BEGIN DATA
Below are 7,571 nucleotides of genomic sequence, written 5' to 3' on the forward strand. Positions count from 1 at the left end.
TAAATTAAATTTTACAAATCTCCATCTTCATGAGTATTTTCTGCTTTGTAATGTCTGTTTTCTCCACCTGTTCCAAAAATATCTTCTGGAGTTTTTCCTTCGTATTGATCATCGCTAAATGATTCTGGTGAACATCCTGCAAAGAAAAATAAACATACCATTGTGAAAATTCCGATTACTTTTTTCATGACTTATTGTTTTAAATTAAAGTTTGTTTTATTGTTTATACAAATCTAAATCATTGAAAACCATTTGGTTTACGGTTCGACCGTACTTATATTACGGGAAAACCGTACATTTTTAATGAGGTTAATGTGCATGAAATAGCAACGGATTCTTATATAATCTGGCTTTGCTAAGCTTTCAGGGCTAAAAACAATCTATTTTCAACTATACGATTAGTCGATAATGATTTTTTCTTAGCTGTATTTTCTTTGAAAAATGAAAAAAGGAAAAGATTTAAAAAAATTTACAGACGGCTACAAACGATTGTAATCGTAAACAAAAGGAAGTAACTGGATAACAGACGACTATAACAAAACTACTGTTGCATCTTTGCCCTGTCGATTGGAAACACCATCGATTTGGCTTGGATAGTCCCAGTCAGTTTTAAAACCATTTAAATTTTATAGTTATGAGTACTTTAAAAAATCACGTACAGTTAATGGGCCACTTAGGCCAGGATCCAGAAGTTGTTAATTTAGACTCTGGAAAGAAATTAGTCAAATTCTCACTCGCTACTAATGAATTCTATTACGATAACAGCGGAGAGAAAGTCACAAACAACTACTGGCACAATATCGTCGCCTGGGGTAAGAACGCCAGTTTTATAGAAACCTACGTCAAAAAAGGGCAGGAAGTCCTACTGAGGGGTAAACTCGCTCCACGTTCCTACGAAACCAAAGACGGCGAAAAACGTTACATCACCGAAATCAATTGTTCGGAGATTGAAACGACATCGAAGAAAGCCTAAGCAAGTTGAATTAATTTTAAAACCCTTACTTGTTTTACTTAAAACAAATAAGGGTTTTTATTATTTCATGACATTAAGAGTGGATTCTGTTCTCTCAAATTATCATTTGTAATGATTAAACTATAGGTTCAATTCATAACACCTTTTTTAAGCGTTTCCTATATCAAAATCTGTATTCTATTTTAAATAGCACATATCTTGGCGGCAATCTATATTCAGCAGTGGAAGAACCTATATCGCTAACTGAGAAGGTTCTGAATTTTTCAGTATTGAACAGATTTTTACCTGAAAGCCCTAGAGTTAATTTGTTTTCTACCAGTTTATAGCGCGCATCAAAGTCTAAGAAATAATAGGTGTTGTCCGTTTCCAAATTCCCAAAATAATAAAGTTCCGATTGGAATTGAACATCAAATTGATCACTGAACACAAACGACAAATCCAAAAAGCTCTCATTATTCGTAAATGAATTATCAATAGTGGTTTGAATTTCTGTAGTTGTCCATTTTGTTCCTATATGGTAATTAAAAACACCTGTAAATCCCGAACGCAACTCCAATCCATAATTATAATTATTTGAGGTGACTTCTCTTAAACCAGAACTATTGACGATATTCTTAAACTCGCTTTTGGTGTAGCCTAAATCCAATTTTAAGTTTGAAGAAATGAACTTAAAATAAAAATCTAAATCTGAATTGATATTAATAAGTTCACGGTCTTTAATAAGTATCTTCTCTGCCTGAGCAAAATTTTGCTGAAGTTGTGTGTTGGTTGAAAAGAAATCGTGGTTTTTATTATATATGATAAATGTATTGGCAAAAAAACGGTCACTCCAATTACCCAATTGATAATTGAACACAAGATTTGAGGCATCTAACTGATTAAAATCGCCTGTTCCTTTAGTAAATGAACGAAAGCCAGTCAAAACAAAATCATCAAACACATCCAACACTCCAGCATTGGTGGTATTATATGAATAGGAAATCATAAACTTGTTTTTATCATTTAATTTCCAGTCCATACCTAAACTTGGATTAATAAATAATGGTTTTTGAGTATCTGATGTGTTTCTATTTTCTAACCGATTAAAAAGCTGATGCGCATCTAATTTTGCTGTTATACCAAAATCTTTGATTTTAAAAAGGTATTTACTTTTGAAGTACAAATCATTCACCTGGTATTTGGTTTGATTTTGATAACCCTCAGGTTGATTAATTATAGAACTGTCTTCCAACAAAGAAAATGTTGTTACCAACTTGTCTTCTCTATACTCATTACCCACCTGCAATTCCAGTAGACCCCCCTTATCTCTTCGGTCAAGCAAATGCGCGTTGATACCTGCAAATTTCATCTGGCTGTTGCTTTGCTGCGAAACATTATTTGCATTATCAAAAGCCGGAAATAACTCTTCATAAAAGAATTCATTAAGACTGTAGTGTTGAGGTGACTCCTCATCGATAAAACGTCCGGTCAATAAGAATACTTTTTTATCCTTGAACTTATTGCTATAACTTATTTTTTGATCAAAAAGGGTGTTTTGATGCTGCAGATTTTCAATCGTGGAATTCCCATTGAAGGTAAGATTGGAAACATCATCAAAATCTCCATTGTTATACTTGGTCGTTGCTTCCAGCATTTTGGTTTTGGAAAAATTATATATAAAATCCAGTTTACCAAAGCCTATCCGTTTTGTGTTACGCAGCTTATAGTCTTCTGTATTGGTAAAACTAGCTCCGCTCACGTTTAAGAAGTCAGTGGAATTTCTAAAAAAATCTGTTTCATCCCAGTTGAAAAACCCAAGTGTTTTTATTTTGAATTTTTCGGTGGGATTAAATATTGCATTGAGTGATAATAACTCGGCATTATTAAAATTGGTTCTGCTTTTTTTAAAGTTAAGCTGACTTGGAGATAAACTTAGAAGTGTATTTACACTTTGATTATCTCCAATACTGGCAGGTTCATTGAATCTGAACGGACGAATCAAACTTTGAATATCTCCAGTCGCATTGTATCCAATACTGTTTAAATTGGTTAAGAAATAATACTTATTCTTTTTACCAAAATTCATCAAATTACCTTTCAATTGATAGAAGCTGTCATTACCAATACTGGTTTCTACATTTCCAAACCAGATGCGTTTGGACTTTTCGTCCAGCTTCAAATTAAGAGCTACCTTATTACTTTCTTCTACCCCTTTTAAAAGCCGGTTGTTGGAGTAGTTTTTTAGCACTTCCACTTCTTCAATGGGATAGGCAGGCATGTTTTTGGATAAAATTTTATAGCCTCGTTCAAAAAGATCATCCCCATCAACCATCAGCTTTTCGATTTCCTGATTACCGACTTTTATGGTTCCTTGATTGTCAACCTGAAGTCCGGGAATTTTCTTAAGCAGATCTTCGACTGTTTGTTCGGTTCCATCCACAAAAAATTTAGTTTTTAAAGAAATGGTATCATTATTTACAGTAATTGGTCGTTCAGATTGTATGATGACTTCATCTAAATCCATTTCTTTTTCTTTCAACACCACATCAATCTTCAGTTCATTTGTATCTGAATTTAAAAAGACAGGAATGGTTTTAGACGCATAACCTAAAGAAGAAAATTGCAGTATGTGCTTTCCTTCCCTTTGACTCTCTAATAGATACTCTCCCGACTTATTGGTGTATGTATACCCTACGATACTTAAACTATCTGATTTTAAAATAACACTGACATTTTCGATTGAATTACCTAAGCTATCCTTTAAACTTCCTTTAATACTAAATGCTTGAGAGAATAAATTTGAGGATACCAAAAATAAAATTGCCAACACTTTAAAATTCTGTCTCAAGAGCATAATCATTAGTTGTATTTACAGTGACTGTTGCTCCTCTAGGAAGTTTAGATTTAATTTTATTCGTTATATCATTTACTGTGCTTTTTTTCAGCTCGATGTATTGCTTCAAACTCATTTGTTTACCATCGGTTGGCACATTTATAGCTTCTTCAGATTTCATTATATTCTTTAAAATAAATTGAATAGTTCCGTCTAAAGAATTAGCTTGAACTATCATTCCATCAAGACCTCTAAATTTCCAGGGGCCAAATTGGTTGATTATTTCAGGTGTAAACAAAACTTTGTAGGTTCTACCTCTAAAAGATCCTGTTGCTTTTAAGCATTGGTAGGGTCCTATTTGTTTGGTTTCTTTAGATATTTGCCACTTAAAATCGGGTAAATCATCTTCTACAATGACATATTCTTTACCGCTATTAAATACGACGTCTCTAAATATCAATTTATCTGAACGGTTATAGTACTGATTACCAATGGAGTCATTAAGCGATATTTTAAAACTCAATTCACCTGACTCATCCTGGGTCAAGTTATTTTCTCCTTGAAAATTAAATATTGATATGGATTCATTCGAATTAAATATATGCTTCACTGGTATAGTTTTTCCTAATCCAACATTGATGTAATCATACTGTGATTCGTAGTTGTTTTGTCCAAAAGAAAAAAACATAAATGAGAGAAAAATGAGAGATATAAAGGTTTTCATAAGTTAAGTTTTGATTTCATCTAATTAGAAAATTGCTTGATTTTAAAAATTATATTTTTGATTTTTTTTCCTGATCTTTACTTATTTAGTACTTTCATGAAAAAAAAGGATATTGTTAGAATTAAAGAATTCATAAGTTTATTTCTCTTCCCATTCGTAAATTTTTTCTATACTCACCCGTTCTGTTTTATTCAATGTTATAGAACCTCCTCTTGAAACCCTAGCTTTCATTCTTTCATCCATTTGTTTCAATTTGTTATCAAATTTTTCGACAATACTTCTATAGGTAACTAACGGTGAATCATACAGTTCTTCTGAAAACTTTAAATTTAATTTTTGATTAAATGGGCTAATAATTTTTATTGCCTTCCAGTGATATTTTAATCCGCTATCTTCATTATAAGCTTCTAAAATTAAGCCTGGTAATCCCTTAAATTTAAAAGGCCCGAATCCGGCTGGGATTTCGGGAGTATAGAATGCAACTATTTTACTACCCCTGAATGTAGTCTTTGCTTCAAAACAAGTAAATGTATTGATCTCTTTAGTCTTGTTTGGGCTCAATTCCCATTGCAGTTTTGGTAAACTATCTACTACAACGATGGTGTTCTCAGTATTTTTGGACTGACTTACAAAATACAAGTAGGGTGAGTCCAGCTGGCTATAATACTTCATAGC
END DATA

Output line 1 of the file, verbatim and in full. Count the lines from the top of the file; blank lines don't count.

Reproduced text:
Below are 7,571 nucleotides of genomic sequence, written 5' to 3' on the forward strand. Positions count from 1 at the left end.